Guardado v. Ryan et al

Filing 44

ORDER ADOPTING REPORT AND RECOMMENDATION re: 41 Report and Recommendation. The Objections (Doc. 42 ) are overruled. The Petition is denied and dismissed with prejudice and the Clerk shall enter judgment accordingly. A certificate of appealability is denied for the reasons stated above. The Motion for Expeditious Disposition and for a certificate of appealability (Doc. 39 ) is denied. Signed by Senior Judge James A Teilborg on 10/13/20. (DXD)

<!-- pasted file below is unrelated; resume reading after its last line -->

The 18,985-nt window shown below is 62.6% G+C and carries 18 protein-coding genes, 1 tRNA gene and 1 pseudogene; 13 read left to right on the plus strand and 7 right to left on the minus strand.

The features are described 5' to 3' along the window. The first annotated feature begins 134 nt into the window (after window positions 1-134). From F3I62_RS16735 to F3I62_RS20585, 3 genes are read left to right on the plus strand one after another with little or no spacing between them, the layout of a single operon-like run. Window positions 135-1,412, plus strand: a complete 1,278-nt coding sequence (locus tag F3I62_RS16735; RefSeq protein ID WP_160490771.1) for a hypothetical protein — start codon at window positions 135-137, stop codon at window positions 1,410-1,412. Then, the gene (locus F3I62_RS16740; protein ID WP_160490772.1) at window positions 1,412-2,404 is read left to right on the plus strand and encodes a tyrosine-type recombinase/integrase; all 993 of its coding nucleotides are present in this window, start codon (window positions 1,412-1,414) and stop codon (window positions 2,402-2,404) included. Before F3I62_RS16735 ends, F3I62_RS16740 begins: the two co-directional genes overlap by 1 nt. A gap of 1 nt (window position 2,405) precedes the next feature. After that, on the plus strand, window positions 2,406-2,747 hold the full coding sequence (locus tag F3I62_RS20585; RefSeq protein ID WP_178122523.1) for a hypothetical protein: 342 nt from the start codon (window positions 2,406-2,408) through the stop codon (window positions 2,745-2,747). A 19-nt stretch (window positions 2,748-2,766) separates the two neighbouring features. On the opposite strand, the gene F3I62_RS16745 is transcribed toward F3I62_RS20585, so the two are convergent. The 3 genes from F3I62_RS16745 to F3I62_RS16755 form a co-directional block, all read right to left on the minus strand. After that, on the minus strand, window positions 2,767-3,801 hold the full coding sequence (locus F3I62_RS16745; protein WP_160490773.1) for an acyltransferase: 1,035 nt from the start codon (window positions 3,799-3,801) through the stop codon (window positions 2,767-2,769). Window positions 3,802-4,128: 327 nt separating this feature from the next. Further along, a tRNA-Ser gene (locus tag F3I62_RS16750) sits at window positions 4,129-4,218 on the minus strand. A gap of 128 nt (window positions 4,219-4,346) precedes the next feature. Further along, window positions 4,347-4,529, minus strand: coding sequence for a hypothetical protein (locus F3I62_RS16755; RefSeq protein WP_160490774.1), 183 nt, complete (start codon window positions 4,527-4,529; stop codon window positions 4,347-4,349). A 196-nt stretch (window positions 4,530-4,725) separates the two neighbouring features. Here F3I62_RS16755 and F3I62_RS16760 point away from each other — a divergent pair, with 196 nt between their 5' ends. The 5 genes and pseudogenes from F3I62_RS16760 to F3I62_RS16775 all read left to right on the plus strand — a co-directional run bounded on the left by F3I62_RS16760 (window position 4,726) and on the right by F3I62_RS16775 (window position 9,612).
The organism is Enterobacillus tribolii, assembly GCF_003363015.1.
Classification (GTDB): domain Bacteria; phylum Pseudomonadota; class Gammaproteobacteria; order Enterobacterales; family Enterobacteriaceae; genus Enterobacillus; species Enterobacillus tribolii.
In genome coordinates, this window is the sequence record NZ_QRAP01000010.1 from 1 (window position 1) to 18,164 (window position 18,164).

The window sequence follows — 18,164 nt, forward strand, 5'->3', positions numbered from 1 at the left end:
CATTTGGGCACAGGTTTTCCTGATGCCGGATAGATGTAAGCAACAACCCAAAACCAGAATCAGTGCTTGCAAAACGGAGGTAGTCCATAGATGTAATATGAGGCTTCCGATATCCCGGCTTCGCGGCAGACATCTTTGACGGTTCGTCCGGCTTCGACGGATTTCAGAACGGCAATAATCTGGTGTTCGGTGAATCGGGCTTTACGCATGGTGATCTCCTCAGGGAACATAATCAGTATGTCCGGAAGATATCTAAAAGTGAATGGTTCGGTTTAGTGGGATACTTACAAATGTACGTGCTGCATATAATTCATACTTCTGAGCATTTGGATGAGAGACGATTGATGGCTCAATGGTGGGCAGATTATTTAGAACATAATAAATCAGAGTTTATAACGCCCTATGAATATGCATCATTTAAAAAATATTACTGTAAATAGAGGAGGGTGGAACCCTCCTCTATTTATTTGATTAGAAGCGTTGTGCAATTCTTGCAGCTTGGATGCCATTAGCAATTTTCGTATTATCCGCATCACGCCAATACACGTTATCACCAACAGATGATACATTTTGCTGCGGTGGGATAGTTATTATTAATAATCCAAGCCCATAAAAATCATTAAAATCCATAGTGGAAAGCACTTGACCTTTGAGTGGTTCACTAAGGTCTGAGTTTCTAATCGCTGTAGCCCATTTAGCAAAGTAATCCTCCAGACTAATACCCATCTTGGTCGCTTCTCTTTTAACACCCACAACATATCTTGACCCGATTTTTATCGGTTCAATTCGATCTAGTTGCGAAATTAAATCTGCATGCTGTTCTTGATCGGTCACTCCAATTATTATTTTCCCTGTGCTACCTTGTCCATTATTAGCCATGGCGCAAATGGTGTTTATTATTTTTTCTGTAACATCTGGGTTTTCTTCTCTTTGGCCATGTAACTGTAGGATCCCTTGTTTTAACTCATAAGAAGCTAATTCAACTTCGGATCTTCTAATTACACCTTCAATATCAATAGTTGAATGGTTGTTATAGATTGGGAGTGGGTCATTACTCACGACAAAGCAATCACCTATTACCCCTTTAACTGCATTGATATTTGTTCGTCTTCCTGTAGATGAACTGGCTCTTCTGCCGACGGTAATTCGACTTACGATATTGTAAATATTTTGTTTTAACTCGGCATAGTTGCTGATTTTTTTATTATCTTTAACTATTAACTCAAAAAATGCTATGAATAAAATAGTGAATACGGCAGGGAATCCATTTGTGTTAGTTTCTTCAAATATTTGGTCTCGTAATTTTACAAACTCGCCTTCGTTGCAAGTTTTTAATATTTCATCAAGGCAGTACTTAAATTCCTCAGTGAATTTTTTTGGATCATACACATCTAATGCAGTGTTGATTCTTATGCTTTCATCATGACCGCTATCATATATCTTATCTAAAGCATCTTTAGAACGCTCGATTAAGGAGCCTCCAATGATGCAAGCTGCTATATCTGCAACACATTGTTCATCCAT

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1 WO 2 3 4 5 6 IN THE UNITED STATES DISTRICT COURT 7 FOR THE DISTRICT OF ARIZONA 8 9 Steven Guardado, Petitioner, 10 11 ORDER v. 12 No. CV-18-08302-PCT-JAT Attorney General of the State of Arizona, et al., 13 Respondents. 14 15 Pending before the Court is Petitioner’s Petition for Writ of Habeas Corpus. The 16 Magistrate Judge to whom this case was referred issued a Report and Recommendation 17 (R&R) recommending that the Petition be denied. Petitioner filed objections to the R&R. 18 Respondents responded to Petitioner’s objections. 19 I. Review of R&R 20 This Court “may accept, reject, or modify, in whole or in part, the findings or 21 recommendations made by the magistrate judge.” 28 U.S.C. § 636(b)(1). It is “clear that 22 the district judge must review the magistrate judge’s findings and recommendations de 23 novo if objection is made, but not otherwise.” United States v. Reyna-Tapia, 328 F.3d 24 1114, 1121 (9th Cir. 2003) (en banc) (emphasis in original); Schmidt v. Johnstone, 263 F. 25 Supp. 2d 1219, 1226 (D. Ariz. 2003) (“Following Reyna-Tapia, this Court concludes that 26 de novo review of factual and legal issues is required if objections are made, ‘but not 27 otherwise.’”); see also Klamath Siskiyou Wildlands Ctr. v. U.S. Bureau of Land Mgmt., 28 589 F.3d 1027, 1032 (9th Cir. 2009) (stating that the district court “must review de novo 1 the portions of the [magistrate judge’s] recommendations to which the parties object”). 2 District courts are not required to conduct “any review at all . . . of any issue that is not the 3 subject of an objection.” Thomas v. Arn, 474 U.S. 140, 149 (1985); see also 28 U.S.C. § 4 636(b)(1) (“[T]he court shall make a de novo determination of those portions of the [report 5 and recommendation] to which objection is made.”). 6 II. Review of State Court Decision 7 The Petition in this case was filed under 28 U.S.C. § 2254 because Petitioner is 8 incarcerated based on a state conviction. With respect to any claims that Petitioner 9 exhausted before the state courts, under 28 U.S.C. § 2254(d)(1) and (2) this Court must 10 deny the Petition on those claims unless “a state court decision is contrary to, or involved 11 an unreasonable application of, clearly established Federal law” or was based on an 12 unreasonable determination of the facts. See Lockyer v. Andrade, 538 U.S. 63, 71 (2003). 13 Further, this Court must presume the correctness of the state court’s factual findings 14 regarding a petitioner’s claims. 28 U.S.C. § 2254(e)(1). Additionally, “[a]n application for 15 a writ of habeas corpus may be denied on the merits, notwithstanding the failure of the 16 applicant to exhaust the remedies available in the courts of the State.” 17 § 2254(b)(2). 28 U.S.C. 26 To determine whether a state court ruling was “contrary to” or involved an “unreasonable application” of federal law, courts look exclusively to the holdings of the Supreme Court that existed at the time of the state court’s decision. Greene v. Fisher, 565 U.S. 34, 38, 132 S.Ct. 38, 181 L.Ed.2d 336 (2011). A state court’s decision is “contrary to” federal law if it applies a rule of law “that contradicts the governing law set forth in [Supreme Court] cases or if it confronts a set of facts that are materially indistinguishable from a decision of [the Supreme Court] and nevertheless arrives at a result different from [Supreme Court] precedent.” Mitchell v. Esparza, 540 U.S. 12, 14 (2003) (citations omitted). A state court decision is an “unreasonable application of” federal law if the court identifies the correct legal rule, but unreasonably applies that rule to the facts of a particular case. Brown v. Payton, 544 U.S. 133, 141 (2005). “A state court’s determination that a claim lacks merit precludes federal habeas relief so long as ‘fairminded jurists could disagree on the correctness of the state court’s decision.’” Richter, 562 U.S. at 101 (citing Yarborough v. Alvarado, 541 U.S. 652, 664 (2004)). 27 Amaral v. Ryan, No. CV16-00594-PHX-JAT-BSB, 2018 WL 6931889, at *5 (D. Ariz. 28 June 26, 2018) (alterations in original), report and recommendation adopted, 2018 WL 18 19 20 21 22 23 24 25 -2- 1 6695951, at *1 (D. Ariz. Dec. 20, 2018)). 2 “When applying these standards, the federal court should review the ‘last reasoned 3 decision’ by a state court . . . .” Robinson v. Ignacio, 360 F.3d 1044, 1055 (9th Cir. 2004); 4 see also Y1st v. Nunnemaker, 501 U.S. 797, 803-03 (1991) (“later unexplained orders 5 upholding [a] judgment [rejecting a federal claim]” raises a presumption that the reviewing 6 court “looks through” that order to the last reasoned decision). 7 III. Factual Background 8 The R&R summarized the factual and procedural background of this case, and 9 neither party objected to this recounting of the facts. (Doc. 41 at 3-7). Accordingly, the 10 Court hereby accepts and adopts it. In short summary, Petitioner was indicted, tried by a 11 jury, and convicted of three counts of selling dangerous drugs; possession of dangerous 12 drugs; possession of drug paraphernalia; and misconduct involving weapons. (Id.). 13 IV. Claims Raised for the First Time in Objections 14 In his objections, Petitioner raises several claims that were not raised in his Petition. 15 (Doc. 42). First, Petitioner argues that there was some defect in his grand jury proceedings. 16 (Doc. 42 at 2-4). Second, Petitioner argues that there was a jurisdictional defect in his 17 indictment. (Id.). Third, Petitioner argues that the judge in his state case was not duly 18 authorized to be a judge. (Id. at 5). 19 “A district court has discretion, but is not required, to consider evidence or claims 20 presented for the first time in Objections to a Magistrate Judge’s [R&R].” Moore v. 21 Chrones, 687 F. Supp. 2d 1005, 1016 (C.D. Cal. 2010) (citing Brown v. Roe, 279 F.3d 742, 22 744–45 (9th Cir. 2002); United States v. Howell, 231 F.3d 615, 621–22 (9th Cir. 2000)). 23 Here, if Petitioner were permitted to amend his Petition to assert these additional claims, 24 the claims would fail; therefore, the Court will exercise its discretion and not consider 25 them. 26 First, Petitioner argues there was a defect in his grand jury proceeding. Assuming 27 there was such a defect, in U.S. v. Mechanik, 475 U.S. 66, 70 (1986), the Supreme Court 28 rejected a challenge to a grand jury proceeding where the defendant was later convicted at -3- 1 trial. The Court reasoned: “the petit jury’s verdict rendered harmless any conceivable error 2 in the charging decision that might have flowed from the violation. In such a case, the 3 societal costs of retrial after a jury verdict of guilty are far too substantial to justify setting 4 aside the verdict simply because of an error in the earlier grand jury proceedings.” 475 U.S. 5 at 73. Thus, this claim is without merit. 6 Second, Petitioner argues there was a jurisdictional defect in the indictment. 7 Specifically, Petitioner seems to believe that the crimes with which he was charged in this 8 case occurred on an Indian reservation; therefore, he appears to argue the federal court, not 9 the state court, had jurisdiction to prosecute him. (Doc. 42 at 4). However, “the Supreme 10 Court has held that states retain exclusive jurisdiction over general crimes committed by 11 non-Indians against non-Indians in Indian country.” United States v. Bruce, 394 F.3d 1215, 12 1219 (9th Cir. 2005) (citations omitted). Therefore, the state of Arizona had jurisdiction 13 to prosecute Petitioner even if Petitioner’s allegation that he was on an Indian reservation 14 is true. 15 Third, Petitioner argues that the state court judge who presided over his case was 16 not duly authorized to be a judge. (Doc. 42 at 5). Assuming any such issue existed (and 17 there is no evidence of such an issue beyond Petitioner’s argument), this would be an error 18 of state law which is not cognizable on habeas. Estelle v. McGuire, 502 U.S. 62, 67 (1991). 19 Thus, because all of the new claims Petitioner raises in his objections would not 20 entitle him to relief, the Court will not permit him to amend his Petition to assert these 21 additional claims. 22 V. Claims in the Petition 23 Petitioner raises two claims in his Petition: that he should have received a trial 24 continuance to seek alternative counsel and that he received ineffective assistance of 25 counsel. With respect to his second claim, Petitioner has 4 separate factual predicates 26 regarding his ineffective assistance of counsel claim: 2(a) counsel’s alleged failure to 27 present mitigation evidence; 2(b) counsel’s alleged failure to impeach the confidential 28 informant’s testimony with (1) a prior false reporting charge; (2) a prior writing bad checks -4- 1 charge; and (3) a prior shoplifting charge. (Doc. 41 at 1). 2 The R&R concluded that claims 2(a) and 2(b)(3) were not exhausted in state court 3 and that Petitioner did overcome this failure to exhaust these now defaulted claims such 4 that this Court could consider them on the merits. (Doc. 41 at 7-15). Petitioner did not 5 object to this conclusion. The Court hereby accepts it and denies relief on these claims. 6 The R&R concluded that claim 1 was fully exhausted in state court. (Doc. 41 at 16- 7 20). The R&R further concluded that the state courts’ decision on this claim was not 8 contrary to or an unreasonable application of clearly established federal law, nor was it an 9 unreasonable determination of the facts. (Id.). Petitioner did not object to this conclusion. 10 The Court hereby accepts it and denies relief on this claim. 11 The R&R concluded that Petitioner failed to show ineffective assistance of counsel 12 in claims 2(b)(1) and 2(b)(2) under Strickland v. Washington, 466 U.S. 668 (1984). (Doc. 13 41 at 21-24). Petitioner did not object to this conclusion. The Court hereby accepts it and 14 denies relief on these claims. 15 Thus, the Court has denied relief on all claims raised in the Petition. Nonetheless, 16 the Court notes that in his objections, Petitioner raises a more generalized ineffective 17 assistance of counsel claim, seemingly arguing that all of his claims in his Petition were 18 really a claim that his counsel was not competent. Petitioner states: 19 20 21 22 23 24 25 26 27 28 What was not in question to any concerned in that commissioner courtroom by anyone, was the complete oblivion into which appointed counsel existed, often staring off into the ceiling, sucking on his pen, or other curious behaviors readily seen by all involved. … This petitioner, or even a dyspeptic monkey would have been better than a largely mute counsel possessed of strange habits.” (Doc. 42 at 5). Petitioner’s objections to counsel’s personality, even if accurate, do not show ineffective assistance of counsel under Strickland. As the R&R recounts, the right to counsel does not include the right to be represented by the lawyer whom Petitioner would have preferred. (Doc. 41 at 17-18 (citing Wheat v. United States, 486 U.S. 153, 159 (1988)). Thus, because no relief is warranted on these additional allegations, the Court will not exercise its discretion to consider what amounts to another new claim in the objections. -5- 1 2 VI. Certificate of Appealability 3 The R&R recommends that this Court deny a certificate of appealability. (Doc. 41 4 at 24-25). Petitioner objects to this recommendation by stating, without any factual or legal 5 argument, that he is innocent. (Doc. 42 at 6). The Court agrees with the R&R that jurists 6 of reason would not find it debatable whether this Court was correct in its procedural ruling, 7 and jurists of reason would not find this Court’s assessment of the constitutional claims 8 debatable or wrong. (Doc. 41 at 24-25); Slack v. McDaniel, 529 U.S. 473, 483-84 (2000). 9 Petitioner’s motion for a certificate of appealability (Doc. 39) does not change this 10 conclusion. Thus, a certificate of appealability is denied. 11 VII. Conclusion 12 IT IS ORDERED that the Report and Recommendation (Doc. 41) is accepted and 13 adopted. The objections (Doc. 42) are overruled. The Petition is denied and dismissed 14 with prejudice and the Clerk of the Court shall enter judgment accordingly. 15 16 17 18 19 IT IS FURTHER ORDERED that a certificate of appealability is denied for the reasons stated above. IT IS FINALLY ORDERED that the motion for expeditious disposition and for a certificate of appealability (Doc. 39) is denied. Dated this 13th day of October, 2020. 20 21 22 23 24 25 26 27 28 -6-